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Mounting Propecia Lawsuits Allege Long-Term, Permanent Side Effects
Mounting Propecia Lawsuits Allege Long-Term, Permanent Side Effects

NewsInferno; April 5, 2013

Lawsuits are mounting against Merck & Company over its hair loss drug, Propecia. Allegations include long-term, sometimes permanent, sexual side effects.

Approved in 1997 to treat male pattern baldness, Propecia (finasteride 1 mg) is part of a class of drugs known as 5-alpha reductase inhibitors (5-ARIs). Propecia’s active ingredient can interfere with male hormones, including testosterone derivatives. In higher doses, the drug is sold under the brand name Proscar and is approved as a treatment for men with benign prostatic hyperplasia (enlarged prostate) or urinary problems.

Meanwhile, over 400 lawsuits are pending in state and federal courts over Propecia, says Lawyers USA Online, over allegations of side effects, such as loss of libido, erectile dysfunction, and infertility. More than 140 lawsuits have also been consolidated in multidistrict litigation in the U.S. District Court for the Eastern District of New York; over 50 cases in state courts in New Jersey have been consolidated, as well, says Lawyers USA Online. Plaintiffs allege Merck knew about the risks of ongoing side effects, pointing out that Propecia labels in other countries were changed as long ago as 2008 and mentioned those risks, Lawyers USA Online notes.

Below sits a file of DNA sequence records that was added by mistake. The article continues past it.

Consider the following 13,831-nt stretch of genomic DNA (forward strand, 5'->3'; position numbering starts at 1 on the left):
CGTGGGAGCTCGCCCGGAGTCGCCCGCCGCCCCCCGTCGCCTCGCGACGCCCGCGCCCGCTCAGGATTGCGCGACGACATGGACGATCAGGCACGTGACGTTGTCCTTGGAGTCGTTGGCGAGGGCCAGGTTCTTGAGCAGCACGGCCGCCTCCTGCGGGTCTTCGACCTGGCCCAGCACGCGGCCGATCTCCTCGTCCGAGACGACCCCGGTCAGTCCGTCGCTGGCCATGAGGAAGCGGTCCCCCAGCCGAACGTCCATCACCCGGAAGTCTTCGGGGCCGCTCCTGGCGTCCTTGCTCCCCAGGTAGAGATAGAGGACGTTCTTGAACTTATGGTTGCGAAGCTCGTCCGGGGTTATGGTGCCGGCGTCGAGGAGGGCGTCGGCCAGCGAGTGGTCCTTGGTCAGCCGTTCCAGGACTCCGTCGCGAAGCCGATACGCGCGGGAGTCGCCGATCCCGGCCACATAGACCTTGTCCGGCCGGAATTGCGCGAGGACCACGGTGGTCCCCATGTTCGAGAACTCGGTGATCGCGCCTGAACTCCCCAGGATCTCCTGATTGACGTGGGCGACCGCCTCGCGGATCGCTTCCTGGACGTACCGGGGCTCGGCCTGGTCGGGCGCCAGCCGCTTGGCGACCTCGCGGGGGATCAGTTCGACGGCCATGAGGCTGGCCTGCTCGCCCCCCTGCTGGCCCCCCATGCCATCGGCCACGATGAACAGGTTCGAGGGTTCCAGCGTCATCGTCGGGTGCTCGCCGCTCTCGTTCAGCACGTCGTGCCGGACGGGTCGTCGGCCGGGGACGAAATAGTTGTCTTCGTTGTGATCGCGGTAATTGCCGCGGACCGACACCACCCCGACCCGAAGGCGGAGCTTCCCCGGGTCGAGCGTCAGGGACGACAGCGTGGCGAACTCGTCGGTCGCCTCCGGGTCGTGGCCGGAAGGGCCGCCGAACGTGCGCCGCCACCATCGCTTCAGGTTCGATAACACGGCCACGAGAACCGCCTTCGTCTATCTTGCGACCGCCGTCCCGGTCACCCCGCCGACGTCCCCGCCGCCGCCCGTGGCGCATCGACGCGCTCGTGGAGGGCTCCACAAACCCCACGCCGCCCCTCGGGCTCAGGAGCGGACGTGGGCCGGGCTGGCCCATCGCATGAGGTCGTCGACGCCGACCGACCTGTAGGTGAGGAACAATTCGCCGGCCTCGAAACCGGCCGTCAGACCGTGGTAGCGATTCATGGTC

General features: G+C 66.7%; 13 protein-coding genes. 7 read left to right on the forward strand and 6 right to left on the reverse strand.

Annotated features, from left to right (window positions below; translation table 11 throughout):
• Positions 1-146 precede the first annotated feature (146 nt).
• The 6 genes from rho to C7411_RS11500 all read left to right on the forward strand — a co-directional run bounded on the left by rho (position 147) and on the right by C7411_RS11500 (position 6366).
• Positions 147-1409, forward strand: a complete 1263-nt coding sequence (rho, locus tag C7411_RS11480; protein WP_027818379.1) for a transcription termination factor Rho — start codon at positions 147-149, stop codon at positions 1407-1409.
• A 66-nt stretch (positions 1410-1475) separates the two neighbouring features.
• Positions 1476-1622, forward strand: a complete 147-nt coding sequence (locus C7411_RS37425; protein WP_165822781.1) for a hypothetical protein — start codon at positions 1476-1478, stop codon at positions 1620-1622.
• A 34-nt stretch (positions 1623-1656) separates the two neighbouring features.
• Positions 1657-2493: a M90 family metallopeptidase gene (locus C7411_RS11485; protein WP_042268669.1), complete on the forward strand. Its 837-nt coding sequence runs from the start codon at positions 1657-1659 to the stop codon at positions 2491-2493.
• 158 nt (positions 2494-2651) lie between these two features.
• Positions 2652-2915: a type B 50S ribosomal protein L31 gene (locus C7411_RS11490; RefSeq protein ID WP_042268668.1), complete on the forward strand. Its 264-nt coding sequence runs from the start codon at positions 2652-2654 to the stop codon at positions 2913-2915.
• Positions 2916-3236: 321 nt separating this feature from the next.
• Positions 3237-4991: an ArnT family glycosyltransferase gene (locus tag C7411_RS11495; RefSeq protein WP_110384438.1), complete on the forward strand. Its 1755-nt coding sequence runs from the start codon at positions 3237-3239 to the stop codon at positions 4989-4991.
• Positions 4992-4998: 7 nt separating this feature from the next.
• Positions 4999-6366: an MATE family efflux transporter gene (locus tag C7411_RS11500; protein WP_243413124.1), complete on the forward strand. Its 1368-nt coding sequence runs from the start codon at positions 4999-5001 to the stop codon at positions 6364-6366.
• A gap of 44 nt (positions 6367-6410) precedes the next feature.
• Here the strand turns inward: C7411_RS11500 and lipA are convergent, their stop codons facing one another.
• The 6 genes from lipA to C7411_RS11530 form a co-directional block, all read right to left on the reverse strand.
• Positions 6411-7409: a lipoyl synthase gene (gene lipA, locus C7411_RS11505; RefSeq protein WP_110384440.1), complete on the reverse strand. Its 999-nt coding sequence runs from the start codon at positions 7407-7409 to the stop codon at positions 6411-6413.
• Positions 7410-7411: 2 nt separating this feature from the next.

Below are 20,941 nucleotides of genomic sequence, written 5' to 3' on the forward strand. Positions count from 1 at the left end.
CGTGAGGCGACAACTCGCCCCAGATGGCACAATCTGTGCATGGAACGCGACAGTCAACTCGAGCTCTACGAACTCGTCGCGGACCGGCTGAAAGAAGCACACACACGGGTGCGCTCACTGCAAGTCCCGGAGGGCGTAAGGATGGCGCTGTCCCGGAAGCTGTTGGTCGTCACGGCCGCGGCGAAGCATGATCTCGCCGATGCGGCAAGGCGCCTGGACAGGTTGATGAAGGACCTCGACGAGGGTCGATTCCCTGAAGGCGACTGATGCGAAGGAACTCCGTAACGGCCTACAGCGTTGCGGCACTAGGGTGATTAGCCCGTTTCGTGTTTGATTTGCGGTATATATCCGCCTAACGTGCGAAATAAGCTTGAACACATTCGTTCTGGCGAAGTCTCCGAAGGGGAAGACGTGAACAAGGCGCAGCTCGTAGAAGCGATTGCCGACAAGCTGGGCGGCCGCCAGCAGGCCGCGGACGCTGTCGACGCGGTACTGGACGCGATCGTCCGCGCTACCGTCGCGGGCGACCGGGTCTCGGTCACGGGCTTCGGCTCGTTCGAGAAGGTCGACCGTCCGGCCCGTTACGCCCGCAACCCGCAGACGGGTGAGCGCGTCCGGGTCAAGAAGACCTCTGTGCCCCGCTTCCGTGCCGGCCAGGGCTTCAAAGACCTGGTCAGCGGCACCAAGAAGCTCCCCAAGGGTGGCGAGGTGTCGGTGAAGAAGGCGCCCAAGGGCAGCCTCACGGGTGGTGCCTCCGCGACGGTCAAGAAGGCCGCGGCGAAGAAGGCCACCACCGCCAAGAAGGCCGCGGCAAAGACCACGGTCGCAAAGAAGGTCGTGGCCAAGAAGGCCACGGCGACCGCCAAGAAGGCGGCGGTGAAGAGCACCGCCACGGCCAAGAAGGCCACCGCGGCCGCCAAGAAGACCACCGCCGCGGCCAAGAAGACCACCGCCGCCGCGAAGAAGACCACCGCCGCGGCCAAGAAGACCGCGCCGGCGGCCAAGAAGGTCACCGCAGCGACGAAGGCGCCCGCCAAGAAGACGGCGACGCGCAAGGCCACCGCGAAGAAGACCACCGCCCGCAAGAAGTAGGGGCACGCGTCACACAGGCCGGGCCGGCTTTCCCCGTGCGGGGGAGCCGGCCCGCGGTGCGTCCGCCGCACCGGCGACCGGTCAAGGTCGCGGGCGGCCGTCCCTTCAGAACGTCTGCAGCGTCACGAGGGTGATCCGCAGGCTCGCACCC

In April 2012, Merck changed its label warning to indicate that sexual problems may persist even after Propecia has been ceased, according to Lawyers USA Online. In fact, the U.S. Food and Drug Administration (FDA) ordered the new warnings for the Propecia and Proscar labels detailing possible long-lasting male sexual side effects associated with the drug. Until the FDA ordered that label change, warnings provided to U.S. users of the drug suggested that these problems typically resolve. As we reported previously, Merck changed the Propecia label in Europe several years ago to warn that the drug could lead to permanent erectile dysfunction.

To read the complete article, please visit News Inferno.

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